Eviction Looms for Low-Income Tenants as Rent Debt Rises

Nonprofit housing operators across the country face almost $10 billion in rent debt.

1 minute read

April 23, 2024, 12:00 PM PDT

By Diana Ionescu @aworkoffiction


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In a report for The Seattle Times, Greg Kim highlights the growing crisis facing nonprofit operators of low-income housing in Seattle and around the country. According to Kim, unpaid rent debt in the Seattle area totals roughly $170 million. “The Seattle Housing Authority, a public housing agency, saw a threefold increase in tenants with overdue rent over the last four years, going from 554 tenants at the start of 2019 to 1,784 at the beginning of this year. Currently, about 23% of tenants are behind on rent.”

Now, housing providers face the decision to evict non-paying tenants so that they can continue providing services. “Many housing providers say the amount of overdue rent has grown dramatically since before the pandemic and is hurting their ability to maintain and build more affordable housing in a region and nation that is starved for it.”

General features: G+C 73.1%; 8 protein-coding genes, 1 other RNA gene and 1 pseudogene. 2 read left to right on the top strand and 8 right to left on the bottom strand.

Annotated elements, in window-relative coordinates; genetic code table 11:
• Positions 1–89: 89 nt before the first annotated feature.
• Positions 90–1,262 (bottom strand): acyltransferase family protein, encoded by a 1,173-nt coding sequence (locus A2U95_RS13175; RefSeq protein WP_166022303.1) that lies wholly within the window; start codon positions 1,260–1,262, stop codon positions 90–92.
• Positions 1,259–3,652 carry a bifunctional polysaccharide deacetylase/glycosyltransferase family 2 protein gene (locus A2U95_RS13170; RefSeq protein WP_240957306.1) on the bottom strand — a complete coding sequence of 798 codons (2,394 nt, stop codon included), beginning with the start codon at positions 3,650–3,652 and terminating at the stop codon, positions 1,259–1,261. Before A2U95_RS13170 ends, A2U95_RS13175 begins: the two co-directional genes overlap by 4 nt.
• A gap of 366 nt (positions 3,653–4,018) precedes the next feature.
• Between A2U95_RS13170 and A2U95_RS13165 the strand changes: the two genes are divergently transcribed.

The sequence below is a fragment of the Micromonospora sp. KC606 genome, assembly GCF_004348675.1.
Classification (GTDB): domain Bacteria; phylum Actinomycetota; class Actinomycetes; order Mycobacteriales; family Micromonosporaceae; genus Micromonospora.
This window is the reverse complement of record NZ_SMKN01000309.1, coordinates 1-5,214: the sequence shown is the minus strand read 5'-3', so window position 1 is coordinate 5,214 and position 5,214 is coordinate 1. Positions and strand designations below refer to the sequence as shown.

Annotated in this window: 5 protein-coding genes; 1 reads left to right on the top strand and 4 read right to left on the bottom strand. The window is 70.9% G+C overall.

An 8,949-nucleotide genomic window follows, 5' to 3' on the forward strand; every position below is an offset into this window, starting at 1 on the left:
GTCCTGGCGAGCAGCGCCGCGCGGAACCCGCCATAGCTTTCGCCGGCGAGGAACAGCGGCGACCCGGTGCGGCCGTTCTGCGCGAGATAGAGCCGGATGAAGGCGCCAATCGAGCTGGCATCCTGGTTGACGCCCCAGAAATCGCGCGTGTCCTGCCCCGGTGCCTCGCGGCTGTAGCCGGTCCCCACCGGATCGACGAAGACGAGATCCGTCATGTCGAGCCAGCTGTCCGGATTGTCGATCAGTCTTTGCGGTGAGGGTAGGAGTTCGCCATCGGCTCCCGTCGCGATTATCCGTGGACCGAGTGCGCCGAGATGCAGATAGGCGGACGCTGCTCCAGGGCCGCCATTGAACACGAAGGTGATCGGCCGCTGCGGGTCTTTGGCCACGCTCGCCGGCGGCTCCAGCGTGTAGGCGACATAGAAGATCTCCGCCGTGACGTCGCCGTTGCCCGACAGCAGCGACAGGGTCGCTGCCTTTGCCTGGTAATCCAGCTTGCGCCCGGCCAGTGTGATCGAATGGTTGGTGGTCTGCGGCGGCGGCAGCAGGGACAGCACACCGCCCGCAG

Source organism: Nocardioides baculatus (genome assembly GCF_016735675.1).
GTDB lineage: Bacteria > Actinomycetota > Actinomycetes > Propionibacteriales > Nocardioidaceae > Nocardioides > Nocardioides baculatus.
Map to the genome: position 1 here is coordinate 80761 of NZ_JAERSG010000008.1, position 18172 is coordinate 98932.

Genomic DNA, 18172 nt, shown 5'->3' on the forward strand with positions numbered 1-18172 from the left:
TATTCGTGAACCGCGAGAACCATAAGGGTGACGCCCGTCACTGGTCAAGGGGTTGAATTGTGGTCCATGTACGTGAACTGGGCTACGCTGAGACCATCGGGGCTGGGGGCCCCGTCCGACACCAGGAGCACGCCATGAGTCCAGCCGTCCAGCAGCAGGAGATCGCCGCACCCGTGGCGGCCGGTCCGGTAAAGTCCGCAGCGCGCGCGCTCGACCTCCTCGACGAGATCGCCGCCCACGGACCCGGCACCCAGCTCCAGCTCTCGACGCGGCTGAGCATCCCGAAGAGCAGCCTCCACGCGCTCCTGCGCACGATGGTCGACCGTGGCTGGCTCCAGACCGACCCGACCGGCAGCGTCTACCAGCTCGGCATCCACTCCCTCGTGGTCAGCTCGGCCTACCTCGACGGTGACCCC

Kim explains that the pandemic hit low-income renters hard in multiple ways. In addition to losing jobs and income, many tenants saw their rent spike in housing where rent costs are tied to median income. “In Seattle and King County, the median income spiked during the pandemic due to ‘very high wage earners skewing the top,’ said Nona Raybern, communications manager at Seattle’s Office of Housing. That resulted in maximum rents increasing by about 36% in the last five years.”

Monday, April 22, 2024 in The Seattle Times

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